Near me we have a place called [Company name redacted - No advertising allowed.] that makes good primer and paints. I usually get my stuff from them, including the Zinsser primer.

Good luck!
 

Last edited by ray2047; 05-03-13 at 10:10 PM. Reason: Remove company name. Copy of original before editing archived.
  #14  
Old 05-04-13, 05:25 AM
M
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It's rarely ever necessary to apply more than 1 coat of primer. The primer's job is to seal the substrate and provide a good base for the top coat. Quality coatings [primer and finish] always do a better job than their cheaper counterparts.

if I really wanted a first quality job on new walls, I should paint just the areas with joint compound with primer.
There are several methods of doing this. One is to completely coat the wall with j/c and either knife off the majority of it or let it dry and then sand. Mixing j/c and primer also works well but often needs an extra bit of sanding to make it right. Now days there are hi build primers like USG's 1stCoat that make the process easier. While hi build primers do a good job of leveling the surface they aren't a great primer for sealing it. Ideally you'd put a sealing primer over the hi build primer.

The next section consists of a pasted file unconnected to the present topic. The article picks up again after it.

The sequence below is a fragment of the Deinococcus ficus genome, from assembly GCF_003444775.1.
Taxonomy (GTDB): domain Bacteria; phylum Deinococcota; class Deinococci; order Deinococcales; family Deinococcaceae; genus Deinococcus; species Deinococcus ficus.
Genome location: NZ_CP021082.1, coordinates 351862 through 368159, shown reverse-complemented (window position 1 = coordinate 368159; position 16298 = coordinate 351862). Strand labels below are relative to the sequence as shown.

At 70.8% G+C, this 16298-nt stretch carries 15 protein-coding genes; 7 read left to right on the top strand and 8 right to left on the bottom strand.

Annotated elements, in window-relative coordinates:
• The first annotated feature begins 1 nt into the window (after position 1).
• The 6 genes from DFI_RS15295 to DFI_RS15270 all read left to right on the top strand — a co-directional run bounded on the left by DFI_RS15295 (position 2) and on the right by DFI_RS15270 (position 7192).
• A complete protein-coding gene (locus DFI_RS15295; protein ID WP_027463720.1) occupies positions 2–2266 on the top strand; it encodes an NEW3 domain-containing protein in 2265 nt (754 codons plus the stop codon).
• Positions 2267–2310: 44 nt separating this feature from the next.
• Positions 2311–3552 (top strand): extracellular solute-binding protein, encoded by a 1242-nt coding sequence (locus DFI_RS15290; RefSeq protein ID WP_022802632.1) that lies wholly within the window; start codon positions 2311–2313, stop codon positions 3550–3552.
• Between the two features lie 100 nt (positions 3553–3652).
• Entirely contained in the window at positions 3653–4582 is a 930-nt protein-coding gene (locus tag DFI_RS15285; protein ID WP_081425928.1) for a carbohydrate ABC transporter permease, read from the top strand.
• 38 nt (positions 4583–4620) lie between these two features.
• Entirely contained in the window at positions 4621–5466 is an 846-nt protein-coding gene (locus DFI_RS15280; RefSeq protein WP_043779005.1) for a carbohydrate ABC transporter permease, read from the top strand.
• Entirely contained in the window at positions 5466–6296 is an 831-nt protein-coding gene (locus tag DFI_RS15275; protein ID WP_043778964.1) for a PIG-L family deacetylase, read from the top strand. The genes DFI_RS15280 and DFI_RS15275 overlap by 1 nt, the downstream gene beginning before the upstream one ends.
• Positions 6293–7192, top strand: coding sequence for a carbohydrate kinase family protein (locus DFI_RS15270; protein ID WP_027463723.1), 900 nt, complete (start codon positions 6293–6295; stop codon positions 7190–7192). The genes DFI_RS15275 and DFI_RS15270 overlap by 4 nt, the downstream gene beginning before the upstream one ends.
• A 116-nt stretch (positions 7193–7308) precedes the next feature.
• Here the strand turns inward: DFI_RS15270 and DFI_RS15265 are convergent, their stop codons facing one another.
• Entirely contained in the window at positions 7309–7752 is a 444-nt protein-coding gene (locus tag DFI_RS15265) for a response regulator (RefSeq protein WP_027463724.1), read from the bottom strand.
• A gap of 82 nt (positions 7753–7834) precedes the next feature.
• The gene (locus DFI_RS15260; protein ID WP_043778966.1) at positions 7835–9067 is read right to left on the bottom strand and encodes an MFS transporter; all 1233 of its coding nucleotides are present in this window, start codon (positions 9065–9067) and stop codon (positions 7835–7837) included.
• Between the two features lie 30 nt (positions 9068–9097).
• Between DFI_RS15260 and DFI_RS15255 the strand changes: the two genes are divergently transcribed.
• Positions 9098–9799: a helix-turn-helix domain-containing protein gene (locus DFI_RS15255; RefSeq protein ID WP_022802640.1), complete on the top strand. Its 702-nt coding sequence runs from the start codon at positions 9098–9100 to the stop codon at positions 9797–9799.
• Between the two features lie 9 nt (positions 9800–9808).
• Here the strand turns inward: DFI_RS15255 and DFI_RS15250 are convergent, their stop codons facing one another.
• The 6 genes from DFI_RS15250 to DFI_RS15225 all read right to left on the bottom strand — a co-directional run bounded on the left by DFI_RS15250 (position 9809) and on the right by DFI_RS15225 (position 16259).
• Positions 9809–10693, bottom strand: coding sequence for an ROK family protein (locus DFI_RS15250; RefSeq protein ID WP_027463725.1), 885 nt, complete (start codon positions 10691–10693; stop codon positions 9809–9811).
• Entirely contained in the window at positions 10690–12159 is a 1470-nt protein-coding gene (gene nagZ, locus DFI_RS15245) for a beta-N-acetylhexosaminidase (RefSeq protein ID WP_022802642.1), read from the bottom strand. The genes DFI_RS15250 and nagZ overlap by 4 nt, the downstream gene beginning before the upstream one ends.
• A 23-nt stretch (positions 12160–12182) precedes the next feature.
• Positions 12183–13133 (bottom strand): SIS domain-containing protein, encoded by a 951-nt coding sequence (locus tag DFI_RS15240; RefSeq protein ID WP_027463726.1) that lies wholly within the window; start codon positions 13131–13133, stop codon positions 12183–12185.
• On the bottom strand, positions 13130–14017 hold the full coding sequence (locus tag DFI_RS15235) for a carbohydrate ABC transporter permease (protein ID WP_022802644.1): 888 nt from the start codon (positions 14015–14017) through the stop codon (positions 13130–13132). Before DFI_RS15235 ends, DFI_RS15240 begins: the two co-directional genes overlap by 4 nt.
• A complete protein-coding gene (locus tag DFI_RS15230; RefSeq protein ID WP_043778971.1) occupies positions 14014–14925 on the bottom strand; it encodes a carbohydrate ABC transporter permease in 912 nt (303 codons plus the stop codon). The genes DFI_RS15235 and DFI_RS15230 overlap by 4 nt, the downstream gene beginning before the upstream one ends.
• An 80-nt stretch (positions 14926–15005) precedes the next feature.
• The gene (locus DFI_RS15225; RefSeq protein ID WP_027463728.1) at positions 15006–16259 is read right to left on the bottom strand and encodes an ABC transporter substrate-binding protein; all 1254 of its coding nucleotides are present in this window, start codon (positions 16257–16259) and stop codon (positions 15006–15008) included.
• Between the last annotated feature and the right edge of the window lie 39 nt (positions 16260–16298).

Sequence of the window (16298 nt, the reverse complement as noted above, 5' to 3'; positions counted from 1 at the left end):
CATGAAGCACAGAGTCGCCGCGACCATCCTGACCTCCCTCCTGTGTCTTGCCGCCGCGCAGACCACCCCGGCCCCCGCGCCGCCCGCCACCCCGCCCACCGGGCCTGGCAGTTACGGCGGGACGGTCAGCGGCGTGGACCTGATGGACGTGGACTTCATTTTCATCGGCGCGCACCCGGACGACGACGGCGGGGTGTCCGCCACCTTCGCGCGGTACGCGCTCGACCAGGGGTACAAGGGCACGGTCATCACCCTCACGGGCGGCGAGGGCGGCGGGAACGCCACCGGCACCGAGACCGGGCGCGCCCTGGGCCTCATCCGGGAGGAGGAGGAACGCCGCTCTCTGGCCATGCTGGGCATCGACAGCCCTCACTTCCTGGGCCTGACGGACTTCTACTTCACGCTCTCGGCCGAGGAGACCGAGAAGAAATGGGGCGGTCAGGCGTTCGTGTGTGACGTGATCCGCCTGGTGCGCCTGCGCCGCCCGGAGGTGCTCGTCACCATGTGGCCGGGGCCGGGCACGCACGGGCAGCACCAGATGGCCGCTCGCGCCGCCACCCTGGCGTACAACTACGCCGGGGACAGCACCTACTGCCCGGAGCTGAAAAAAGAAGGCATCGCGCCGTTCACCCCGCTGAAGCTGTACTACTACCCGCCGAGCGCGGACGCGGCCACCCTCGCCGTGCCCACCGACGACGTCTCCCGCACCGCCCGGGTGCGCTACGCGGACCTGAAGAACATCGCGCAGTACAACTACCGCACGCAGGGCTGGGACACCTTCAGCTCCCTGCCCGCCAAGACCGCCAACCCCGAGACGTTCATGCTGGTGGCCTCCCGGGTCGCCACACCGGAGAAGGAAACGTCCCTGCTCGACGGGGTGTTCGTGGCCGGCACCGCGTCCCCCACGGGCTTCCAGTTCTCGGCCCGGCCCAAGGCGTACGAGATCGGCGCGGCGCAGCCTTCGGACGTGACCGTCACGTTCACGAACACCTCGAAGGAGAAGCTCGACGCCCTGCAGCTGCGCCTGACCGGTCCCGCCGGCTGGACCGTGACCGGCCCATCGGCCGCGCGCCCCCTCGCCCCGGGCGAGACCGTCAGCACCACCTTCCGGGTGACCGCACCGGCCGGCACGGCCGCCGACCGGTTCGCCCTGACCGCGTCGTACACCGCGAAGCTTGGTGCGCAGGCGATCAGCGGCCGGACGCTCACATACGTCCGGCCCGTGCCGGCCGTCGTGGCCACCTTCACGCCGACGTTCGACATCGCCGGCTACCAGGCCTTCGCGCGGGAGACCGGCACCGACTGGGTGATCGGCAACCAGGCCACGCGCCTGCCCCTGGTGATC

Many of the cheaper built new homes are painted without a primer many with just 1 coat of paint on the walls. That doesn't make the job right! One of the neatest compliments I've ever gotten of a paint job was from a blind man. I repainted his 15 yr old house and fixed all the stuff that was neglected along the way - he felt the difference